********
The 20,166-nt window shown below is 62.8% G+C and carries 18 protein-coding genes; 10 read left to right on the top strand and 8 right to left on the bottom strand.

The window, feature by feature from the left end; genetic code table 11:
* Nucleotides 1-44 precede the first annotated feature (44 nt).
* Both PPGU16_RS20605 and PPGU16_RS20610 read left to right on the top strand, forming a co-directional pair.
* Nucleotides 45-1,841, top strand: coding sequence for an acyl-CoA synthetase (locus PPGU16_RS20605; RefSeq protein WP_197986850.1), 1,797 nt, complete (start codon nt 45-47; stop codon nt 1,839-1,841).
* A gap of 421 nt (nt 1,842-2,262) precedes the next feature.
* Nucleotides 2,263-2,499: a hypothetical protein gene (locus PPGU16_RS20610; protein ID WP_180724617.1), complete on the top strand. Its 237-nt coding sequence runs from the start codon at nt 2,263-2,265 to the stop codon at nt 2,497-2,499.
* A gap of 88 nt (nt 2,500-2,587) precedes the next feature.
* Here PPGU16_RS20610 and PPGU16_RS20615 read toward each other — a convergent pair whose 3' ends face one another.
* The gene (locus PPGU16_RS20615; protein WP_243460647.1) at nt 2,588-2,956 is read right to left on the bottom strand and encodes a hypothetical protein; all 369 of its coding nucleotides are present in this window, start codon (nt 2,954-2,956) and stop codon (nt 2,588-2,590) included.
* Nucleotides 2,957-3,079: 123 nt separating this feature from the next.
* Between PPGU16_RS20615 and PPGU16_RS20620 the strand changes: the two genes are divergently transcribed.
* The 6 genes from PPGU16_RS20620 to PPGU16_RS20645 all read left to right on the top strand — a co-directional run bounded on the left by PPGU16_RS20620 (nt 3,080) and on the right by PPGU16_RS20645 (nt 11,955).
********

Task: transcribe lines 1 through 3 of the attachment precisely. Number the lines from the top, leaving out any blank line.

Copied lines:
The 20,166-nt window shown below is 62.8% G+C and carries 18 protein-coding genes; 10 read left to right on the top strand and 8 right to left on the bottom strand.

The window, feature by feature from the left end; genetic code table 11:
* Nucleotides 1-44 precede the first annotated feature (44 nt).